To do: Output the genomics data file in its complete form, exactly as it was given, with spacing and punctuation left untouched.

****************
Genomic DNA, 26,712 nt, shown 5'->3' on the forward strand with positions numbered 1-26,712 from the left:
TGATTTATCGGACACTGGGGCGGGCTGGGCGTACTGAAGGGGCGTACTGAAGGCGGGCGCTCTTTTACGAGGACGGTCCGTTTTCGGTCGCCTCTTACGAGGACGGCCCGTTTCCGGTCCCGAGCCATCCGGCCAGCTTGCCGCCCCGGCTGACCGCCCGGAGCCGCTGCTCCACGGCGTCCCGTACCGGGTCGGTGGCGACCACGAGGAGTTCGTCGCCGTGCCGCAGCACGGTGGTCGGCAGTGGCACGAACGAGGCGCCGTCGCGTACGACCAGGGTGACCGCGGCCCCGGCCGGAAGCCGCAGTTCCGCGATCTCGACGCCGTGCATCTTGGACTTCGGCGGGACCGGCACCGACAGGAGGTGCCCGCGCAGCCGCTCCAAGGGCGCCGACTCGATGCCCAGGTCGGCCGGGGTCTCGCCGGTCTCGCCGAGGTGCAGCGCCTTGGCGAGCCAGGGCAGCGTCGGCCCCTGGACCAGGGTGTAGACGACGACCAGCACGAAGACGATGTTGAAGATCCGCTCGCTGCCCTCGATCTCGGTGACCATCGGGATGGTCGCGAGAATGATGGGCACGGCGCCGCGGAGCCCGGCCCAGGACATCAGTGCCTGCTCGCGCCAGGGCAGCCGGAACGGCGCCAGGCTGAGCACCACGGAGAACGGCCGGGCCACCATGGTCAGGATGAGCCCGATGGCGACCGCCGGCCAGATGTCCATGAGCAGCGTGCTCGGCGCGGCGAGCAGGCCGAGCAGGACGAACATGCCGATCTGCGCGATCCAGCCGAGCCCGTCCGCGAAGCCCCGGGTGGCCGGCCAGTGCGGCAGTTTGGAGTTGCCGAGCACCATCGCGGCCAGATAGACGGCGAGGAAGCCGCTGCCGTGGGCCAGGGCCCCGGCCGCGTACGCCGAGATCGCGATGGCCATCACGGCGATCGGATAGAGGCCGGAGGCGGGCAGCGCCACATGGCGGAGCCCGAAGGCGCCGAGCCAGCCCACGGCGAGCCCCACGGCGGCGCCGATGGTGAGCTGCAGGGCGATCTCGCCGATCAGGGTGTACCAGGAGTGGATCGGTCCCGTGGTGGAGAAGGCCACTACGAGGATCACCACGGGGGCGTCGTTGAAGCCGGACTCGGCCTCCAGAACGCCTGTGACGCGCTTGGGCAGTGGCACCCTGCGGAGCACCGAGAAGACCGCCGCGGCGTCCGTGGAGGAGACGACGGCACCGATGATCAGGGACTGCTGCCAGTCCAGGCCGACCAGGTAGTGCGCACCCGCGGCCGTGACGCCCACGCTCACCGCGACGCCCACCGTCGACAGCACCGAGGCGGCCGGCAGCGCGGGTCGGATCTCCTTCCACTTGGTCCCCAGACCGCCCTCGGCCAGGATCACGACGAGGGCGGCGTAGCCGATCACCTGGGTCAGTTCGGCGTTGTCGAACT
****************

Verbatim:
Genomic DNA, 26,712 nt, shown 5'->3' on the forward strand with positions numbered 1-26,712 from the left:
TGATTTATCGGACACTGGGGCGGGCTGGGCGTACTGAAGGGGCGTACTGAAGGCGGGCGCTCTTTTACGAGGACGGTCCGTTTTCGGTCGCCTCTTACGAGGACGGCCCGTTTCCGGTCCCGAGCCATCCGGCCAGCTTGCCGCCCCGGCTGACCGCCCGGAGCCGCTGCTCCACGGCGTCCCGTACCGGGTCGGTGGCGACCACGAGGAGTTCGTCGCCGTGCCGCAGCACGGTGGTCGGCAGTGGCACGAACGAGGCGCCGTCGCGTACGACCAGGGTGACCGCGGCCCCGGCCGGAAGCCGCAGTTCCGCGATCTCGACGCCGTGCATCTTGGACTTCGGCGGGACCGGCACCGACAGGAGGTGCCCGCGCAGCCGCTCCAAGGGCGCCGACTCGATGCCCAGGTCGGCCGGGGTCTCGCCGGTCTCGCCGAGGTGCAGCGCCTTGGCGAGCCAGGGCAGCGTCGGCCCCTGGACCAGGGTGTAGACGACGACCAGCACGAAGACGATGTTGAAGATCCGCTCGCTGCCCTCGATCTCGGTGACCATCGGGATGGTCGCGAGAATGATGGGCACGGCGCCGCGGAGCCCGGCCCAGGACATCAGTGCCTGCTCGCGCCAGGGCAGCCGGAACGGCGCCAGGCTGAGCACCACGGAGAACGGCCGGGCCACCATGGTCAGGATGAGCCCGATGGCGACCGCCGGCCAGATGTCCATGAGCAGCGTGCTCGGCGCGGCGAGCAGGCCGAGCAGGACGAACATGCCGATCTGCGCGATCCAGCCGAGCCCGTCCGCGAAGCCCCGGGTGGCCGGCCAGTGCGGCAGTTTGGAGTTGCCGAGCACCATCGCGGCCAGATAGACGGCGAGGAAGCCGCTGCCGTGGGCCAGGGCCCCGGCCGCGTACGCCGAGATCGCGATGGCCATCACGGCGATCGGATAGAGGCCGGAGGCGGGCAGCGCCACATGGCGGAGCCCGAAGGCGCCGAGCCAGCCCACGGCGAGCCCCACGGCGGCGCCGATGGTGAGCTGCAGGGCGATCTCGCCGATCAGGGTGTACCAGGAGTGGATCGGTCCCGTGGTGGAGAAGGCCACTACGAGGATCACCACGGGGGCGTCGTTGAAGCCGGACTCGGCCTCCAGAACGCCTGTGACGCGCTTGGGCAGTGGCACCCTGCGGAGCACCGAGAAGACCGCCGCGGCGTCCGTGGAGGAGACGACGGCACCGATGATCAGGGACTGCTGCCAGTCCAGGCCGACCAGGTAGTGCGCACCCGCGGCCGTGACGCCCACGCTCACCGCGACGCCCACCGTCGACAGCACCGAGGCGGCCGGCAGCGCGGGTCGGATCTCCTTCCACTTGGTCCCCAGACCGCCCTCGGCCAGGATCACGACGAGGGCGGCGTAGCCGATCACCTGGGTCAGTTCGGCGTTGTCGAACT